November 30, 2013 at 7:06 AM
Redskins should be given a free pass
The push to eliminate the Redskins as a sports team name is overreach [“D.C. football team name offends Native Americans,” Opinion, Nov. 28].
What’s next? Is the term Fighting Irish too reminiscent of saloon brawling, in which Irish often figured prominently; is the name Vikings overplaying a dark era of long-ship violence that’s long gone; or maybe Indians should be next, arguably also seen as a demeaning stereotype in this context.
Political correctness has become a game of empowering the private rage of a few, no matter what the cost. Maybe, the world’s real issues and problems are so daunting there’s a need to invent new ones out of pain or frustration. But that effort is misguided.
Studies show that redskin is not used in a racist or disparaging way in today’s world, and hasn’t been for generations. Certainly, sports team names were not given in that spirit and should not be targeted.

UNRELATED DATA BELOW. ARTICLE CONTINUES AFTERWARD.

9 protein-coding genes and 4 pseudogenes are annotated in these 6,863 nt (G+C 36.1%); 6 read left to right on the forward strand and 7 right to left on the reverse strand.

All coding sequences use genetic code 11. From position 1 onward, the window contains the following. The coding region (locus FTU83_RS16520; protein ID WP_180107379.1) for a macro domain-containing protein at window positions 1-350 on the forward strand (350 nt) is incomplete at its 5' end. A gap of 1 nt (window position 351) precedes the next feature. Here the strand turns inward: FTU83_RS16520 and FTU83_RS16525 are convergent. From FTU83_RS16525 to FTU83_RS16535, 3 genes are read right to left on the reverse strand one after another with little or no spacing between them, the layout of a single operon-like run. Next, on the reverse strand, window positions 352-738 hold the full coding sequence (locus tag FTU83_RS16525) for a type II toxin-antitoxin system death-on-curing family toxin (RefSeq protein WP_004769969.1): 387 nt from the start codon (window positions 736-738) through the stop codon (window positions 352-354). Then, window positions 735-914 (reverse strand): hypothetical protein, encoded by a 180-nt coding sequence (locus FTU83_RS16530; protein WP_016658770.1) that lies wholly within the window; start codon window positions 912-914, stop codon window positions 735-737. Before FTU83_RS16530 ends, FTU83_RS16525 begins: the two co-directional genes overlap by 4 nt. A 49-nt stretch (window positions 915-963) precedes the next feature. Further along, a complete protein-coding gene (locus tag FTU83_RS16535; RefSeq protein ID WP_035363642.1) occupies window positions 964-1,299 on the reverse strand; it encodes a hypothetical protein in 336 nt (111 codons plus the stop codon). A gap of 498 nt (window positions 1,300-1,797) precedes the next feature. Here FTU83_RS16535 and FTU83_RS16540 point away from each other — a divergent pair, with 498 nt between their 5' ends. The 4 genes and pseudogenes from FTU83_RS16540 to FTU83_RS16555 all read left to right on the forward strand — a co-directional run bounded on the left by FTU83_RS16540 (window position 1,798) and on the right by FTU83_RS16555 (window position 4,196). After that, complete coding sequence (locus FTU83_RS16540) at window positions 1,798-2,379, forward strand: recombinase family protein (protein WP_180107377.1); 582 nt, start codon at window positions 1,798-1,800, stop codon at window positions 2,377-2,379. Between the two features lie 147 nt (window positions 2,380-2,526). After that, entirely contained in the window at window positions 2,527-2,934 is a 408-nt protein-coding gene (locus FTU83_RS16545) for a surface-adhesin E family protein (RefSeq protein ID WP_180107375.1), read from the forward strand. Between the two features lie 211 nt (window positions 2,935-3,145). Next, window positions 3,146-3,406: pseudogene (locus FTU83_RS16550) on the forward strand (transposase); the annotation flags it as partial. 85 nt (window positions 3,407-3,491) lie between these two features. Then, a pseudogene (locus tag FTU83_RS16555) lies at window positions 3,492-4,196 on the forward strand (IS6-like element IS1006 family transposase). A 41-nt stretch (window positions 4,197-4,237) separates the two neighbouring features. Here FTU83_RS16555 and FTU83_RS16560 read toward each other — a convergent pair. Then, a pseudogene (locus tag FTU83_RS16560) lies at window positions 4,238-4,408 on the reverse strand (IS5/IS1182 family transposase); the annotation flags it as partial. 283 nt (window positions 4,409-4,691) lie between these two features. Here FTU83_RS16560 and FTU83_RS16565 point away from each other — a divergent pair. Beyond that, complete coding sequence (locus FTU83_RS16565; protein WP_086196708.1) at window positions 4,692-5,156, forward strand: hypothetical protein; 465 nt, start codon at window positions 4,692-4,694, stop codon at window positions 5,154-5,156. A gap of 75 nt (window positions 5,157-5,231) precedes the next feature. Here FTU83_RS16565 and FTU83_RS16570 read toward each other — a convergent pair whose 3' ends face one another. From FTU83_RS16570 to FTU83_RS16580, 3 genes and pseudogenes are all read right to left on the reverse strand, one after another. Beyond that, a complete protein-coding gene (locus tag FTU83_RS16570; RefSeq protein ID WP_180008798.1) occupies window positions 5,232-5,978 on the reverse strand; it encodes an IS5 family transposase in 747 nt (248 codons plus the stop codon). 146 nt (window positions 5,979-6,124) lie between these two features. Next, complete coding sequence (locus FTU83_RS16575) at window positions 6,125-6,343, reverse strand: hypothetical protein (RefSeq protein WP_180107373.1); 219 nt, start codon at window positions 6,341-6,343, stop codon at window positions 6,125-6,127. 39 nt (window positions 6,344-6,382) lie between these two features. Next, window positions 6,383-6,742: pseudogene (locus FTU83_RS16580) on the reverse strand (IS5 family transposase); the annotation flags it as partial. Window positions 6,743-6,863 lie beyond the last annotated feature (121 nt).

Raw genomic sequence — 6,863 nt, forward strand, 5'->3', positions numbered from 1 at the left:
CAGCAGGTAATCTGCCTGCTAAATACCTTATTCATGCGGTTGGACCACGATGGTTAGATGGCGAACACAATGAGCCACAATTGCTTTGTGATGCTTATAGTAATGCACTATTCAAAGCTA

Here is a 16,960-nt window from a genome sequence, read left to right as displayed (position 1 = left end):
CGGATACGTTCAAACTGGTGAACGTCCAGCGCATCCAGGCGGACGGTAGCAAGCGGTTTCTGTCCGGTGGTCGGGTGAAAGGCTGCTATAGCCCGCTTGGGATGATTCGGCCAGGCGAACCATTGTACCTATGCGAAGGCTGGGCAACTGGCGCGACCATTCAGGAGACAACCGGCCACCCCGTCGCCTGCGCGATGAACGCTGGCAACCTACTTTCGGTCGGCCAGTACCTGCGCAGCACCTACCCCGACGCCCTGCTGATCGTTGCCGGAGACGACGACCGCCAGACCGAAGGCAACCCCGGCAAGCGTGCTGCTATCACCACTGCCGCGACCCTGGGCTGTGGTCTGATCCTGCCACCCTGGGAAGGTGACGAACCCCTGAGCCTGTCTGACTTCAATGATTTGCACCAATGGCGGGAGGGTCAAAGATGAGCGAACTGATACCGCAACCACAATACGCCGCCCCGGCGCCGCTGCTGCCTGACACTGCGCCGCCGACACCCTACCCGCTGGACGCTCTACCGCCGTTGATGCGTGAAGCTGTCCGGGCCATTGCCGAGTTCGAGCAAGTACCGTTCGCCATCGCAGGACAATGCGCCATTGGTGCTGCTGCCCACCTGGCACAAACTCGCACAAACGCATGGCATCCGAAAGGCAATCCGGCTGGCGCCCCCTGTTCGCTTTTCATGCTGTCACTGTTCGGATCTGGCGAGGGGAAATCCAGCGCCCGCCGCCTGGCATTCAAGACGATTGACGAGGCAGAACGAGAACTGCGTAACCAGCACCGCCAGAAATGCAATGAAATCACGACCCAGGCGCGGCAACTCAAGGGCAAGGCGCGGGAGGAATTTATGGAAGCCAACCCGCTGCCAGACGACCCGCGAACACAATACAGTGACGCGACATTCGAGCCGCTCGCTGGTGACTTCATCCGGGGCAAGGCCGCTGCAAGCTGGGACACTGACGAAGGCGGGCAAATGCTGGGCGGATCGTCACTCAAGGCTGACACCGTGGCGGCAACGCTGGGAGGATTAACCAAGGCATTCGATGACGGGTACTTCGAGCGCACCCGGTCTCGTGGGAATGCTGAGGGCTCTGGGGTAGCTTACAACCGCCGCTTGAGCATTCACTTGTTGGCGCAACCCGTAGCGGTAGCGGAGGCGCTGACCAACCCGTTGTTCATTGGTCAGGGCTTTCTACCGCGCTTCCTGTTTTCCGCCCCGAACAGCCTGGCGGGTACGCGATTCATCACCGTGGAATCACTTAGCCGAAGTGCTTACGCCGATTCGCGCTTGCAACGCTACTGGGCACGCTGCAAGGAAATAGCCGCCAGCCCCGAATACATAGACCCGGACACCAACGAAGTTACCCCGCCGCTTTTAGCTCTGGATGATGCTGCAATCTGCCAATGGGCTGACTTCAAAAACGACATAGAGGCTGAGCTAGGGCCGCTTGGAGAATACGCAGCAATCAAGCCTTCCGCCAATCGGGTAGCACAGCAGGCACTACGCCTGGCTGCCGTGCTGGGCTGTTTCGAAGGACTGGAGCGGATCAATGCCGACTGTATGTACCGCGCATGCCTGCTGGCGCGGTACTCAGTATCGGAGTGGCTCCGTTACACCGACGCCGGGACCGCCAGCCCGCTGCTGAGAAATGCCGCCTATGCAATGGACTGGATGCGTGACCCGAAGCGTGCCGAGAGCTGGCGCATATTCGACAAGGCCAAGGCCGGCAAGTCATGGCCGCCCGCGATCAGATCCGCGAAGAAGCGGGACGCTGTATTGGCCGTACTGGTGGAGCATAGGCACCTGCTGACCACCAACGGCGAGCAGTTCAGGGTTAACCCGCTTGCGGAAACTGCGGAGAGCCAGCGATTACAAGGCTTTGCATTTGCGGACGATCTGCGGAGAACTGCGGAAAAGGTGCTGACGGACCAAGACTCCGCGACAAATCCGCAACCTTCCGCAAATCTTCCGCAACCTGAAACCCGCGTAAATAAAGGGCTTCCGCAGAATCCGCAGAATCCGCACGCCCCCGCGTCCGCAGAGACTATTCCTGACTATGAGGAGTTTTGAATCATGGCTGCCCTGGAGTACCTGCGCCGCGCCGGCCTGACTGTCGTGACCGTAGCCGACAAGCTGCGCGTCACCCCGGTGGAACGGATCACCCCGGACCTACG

November 27, 2013 at 6:28 AM
There are more important things to spend money on
The Sunday front page lead story “Big-time coaches score big-time perks” was very enlightening and quite disgusting at the same time [“Big-time coaches score big-time perks,” page one, Nov. 24].
It is yet another example of overfeeding at the public trough. I salute The Times and its reporters for exposing this largesse. Our daughter will be going to law school this coming fall of 2014 and is looking forward to graduating in three years, with about $90,000 of debt. I have to wonder what the cost of tuition and books would be if the millions of dollars were not spent on maintaining a football team for the chosen few who participate in or enjoy being a dedicated fan.
September 16, 2013 at 6:58 PM
Violence is unacceptable
I am writing in regard to the Seattle Police Department’s decision to send undercover officers dressed as 49er fans to CenturyLink Field. [“Undercover fans on duty,” page one, Sept. 13.]